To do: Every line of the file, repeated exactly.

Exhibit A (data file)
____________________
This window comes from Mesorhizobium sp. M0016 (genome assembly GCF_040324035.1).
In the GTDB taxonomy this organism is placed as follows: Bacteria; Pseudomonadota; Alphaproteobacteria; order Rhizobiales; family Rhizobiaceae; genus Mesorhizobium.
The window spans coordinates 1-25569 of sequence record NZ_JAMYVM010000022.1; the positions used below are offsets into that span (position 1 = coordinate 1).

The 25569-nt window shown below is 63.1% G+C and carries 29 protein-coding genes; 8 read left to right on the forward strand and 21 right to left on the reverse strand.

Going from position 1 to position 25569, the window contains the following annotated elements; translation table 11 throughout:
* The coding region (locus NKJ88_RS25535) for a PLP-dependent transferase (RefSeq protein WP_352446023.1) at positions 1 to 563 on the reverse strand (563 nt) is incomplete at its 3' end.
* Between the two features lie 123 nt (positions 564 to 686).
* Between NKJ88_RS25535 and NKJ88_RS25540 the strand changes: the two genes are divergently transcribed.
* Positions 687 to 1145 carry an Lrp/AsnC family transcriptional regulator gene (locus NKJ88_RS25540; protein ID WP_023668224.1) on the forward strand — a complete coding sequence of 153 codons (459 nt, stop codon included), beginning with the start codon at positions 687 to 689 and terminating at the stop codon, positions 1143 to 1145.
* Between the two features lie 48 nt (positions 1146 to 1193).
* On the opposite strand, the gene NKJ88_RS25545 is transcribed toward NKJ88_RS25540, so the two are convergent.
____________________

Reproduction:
This window comes from Mesorhizobium sp. M0016 (genome assembly GCF_040324035.1).
In the GTDB taxonomy this organism is placed as follows: Bacteria; Pseudomonadota; Alphaproteobacteria; order Rhizobiales; family Rhizobiaceae; genus Mesorhizobium.
The window spans coordinates 1-25569 of sequence record NZ_JAMYVM010000022.1; the positions used below are offsets into that span (position 1 = coordinate 1).

The 25569-nt window shown below is 63.1% G+C and carries 29 protein-coding genes; 8 read left to right on the forward strand and 21 right to left on the reverse strand.

Going from position 1 to position 25569, the window contains the following annotated elements; translation table 11 throughout:
* The coding region (locus NKJ88_RS25535) for a PLP-dependent transferase (RefSeq protein WP_352446023.1) at positions 1 to 563 on the reverse strand (563 nt) is incomplete at its 3' end.
* Between the two features lie 123 nt (positions 564 to 686).
* Between NKJ88_RS25535 and NKJ88_RS25540 the strand changes: the two genes are divergently transcribed.
* Positions 687 to 1145 carry an Lrp/AsnC family transcriptional regulator gene (locus NKJ88_RS25540; protein ID WP_023668224.1) on the forward strand — a complete coding sequence of 153 codons (459 nt, stop codon included), beginning with the start codon at positions 687 to 689 and terminating at the stop codon, positions 1143 to 1145.
* Between the two features lie 48 nt (positions 1146 to 1193).
* On the opposite strand, the gene NKJ88_RS25545 is transcribed toward NKJ88_RS25540, so the two are convergent.